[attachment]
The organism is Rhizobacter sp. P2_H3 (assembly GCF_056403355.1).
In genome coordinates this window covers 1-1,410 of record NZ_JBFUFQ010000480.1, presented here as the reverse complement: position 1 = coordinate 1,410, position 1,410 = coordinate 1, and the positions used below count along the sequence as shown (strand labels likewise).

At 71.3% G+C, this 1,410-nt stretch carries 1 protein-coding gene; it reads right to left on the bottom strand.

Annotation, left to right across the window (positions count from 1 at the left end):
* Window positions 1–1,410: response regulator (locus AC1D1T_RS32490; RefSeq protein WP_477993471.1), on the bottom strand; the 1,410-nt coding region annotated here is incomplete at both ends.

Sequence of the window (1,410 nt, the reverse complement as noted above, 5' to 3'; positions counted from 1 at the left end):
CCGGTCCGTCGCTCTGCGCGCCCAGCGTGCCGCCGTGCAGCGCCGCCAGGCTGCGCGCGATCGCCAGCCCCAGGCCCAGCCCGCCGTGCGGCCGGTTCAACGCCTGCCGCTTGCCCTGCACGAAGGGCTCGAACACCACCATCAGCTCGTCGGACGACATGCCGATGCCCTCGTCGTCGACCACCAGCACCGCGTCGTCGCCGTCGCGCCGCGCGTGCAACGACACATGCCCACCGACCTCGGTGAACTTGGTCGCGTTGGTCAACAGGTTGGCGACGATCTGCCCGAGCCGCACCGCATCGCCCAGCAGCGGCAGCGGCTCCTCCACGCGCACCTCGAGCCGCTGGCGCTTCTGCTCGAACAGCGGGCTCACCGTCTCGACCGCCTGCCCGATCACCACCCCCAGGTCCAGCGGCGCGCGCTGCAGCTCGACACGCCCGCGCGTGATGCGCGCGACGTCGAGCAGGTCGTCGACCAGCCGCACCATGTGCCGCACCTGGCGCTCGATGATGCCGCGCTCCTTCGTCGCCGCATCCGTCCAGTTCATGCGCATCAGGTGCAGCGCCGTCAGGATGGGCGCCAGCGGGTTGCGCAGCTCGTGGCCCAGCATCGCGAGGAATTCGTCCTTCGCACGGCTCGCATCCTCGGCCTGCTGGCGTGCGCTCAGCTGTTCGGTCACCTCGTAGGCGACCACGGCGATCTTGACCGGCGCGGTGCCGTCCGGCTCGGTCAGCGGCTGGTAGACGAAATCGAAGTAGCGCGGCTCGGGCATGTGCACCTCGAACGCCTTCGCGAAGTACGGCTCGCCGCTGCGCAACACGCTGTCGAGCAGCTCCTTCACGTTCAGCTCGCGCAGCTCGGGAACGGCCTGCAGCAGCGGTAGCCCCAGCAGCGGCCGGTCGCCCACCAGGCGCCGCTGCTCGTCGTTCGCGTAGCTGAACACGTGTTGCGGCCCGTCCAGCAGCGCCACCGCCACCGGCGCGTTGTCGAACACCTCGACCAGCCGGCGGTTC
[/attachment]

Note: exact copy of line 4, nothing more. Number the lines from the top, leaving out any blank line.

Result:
Annotation, left to right across the window (positions count from 1 at the left end):